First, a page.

Another party-piece of the VC10 was its revolutionary and highly advanced onboard avionics, including a quadruplicated automatic flight control system, intended to enable fully automatic zero-visibility landings. Capacity was up to 135 passengers in a two-class configuration. The VC10 came in two variants, the Standard and the Super. Super VC10’s differed in that they were equipped with more powerful Conway engines and a 28ft longer fuselage offering up to 212 seats, 23 more than the Boeing 707–320 series.

Each aircraft cost £1.75m (£39m in today’s money) and confidence in the aircraft was high, with most of the development team expecting it to thrash the comparatively simple 707. However, the costs of development meant that in order to earn a profit, Vickers would have to sell at least 80 of the aircraft at the asking price. Eventually BOAC took on 25 of the aircraft, 55 short of their required amount. In response, Vickers offered a regional alternative known as the VC11, intending BEA to consider its usage, but this plan came to no avail, the company instead ordering the Hawker Siddeley Trident.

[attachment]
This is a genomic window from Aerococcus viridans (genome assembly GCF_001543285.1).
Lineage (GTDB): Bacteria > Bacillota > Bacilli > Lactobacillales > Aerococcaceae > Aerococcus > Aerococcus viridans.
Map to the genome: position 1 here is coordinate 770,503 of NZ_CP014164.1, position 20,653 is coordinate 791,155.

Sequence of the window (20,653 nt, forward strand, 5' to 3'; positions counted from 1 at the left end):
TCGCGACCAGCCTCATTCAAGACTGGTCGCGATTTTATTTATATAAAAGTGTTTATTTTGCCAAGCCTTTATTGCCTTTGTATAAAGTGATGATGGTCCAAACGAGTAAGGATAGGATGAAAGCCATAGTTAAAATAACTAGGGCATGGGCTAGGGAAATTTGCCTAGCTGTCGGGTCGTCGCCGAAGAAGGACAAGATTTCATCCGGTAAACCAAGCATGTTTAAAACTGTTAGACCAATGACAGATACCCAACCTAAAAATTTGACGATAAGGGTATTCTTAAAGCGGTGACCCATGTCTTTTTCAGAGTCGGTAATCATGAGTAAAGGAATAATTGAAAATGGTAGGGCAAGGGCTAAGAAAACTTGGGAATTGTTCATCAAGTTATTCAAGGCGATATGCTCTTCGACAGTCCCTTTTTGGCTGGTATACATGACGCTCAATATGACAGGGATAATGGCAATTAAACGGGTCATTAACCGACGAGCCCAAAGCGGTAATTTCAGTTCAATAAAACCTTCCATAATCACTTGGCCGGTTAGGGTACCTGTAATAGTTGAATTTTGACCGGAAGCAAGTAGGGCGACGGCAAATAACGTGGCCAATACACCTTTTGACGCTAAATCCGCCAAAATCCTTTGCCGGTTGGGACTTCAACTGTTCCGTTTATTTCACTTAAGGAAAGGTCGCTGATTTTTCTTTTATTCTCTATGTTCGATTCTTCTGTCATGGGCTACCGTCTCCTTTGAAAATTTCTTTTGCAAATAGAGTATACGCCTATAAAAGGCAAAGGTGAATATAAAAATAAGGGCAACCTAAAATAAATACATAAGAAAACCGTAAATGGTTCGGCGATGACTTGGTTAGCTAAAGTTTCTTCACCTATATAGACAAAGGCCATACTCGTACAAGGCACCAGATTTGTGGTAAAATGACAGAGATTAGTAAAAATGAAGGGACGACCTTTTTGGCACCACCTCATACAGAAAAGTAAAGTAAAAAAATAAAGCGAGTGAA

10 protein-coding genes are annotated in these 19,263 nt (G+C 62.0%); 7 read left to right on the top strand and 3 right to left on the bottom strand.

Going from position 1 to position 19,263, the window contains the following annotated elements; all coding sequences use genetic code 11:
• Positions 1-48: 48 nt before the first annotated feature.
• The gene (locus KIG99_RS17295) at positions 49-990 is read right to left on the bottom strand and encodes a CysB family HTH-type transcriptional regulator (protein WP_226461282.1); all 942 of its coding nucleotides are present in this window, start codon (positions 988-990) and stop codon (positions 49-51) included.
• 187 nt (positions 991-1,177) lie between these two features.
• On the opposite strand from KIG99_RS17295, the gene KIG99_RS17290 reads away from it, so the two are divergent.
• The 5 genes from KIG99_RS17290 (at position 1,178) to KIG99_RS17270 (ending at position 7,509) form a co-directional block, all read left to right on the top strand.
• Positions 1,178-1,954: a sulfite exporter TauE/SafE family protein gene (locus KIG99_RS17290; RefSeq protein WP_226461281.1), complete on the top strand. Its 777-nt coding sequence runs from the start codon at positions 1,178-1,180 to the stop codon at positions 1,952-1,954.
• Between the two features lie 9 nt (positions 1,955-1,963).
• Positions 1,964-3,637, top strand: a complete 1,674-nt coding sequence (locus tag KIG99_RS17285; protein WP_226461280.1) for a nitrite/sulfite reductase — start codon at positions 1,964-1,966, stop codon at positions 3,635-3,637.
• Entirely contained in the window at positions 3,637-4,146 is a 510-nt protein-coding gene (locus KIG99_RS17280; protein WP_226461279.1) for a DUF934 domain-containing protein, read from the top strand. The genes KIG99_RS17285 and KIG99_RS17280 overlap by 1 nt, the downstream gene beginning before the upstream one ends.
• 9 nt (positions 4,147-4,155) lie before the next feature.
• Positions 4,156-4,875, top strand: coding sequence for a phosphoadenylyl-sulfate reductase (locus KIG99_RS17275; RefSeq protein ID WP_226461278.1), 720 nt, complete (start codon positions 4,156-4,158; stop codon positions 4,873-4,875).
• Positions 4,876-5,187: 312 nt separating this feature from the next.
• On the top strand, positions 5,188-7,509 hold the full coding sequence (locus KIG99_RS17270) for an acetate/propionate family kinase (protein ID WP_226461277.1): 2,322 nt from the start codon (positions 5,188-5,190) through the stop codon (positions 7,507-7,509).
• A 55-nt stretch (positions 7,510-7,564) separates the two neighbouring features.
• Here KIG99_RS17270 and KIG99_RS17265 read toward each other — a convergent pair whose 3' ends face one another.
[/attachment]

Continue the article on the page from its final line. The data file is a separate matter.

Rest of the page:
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Gulf Air G-ARVG touches down at Cork in Ireland, still wearing its former BOAC registration.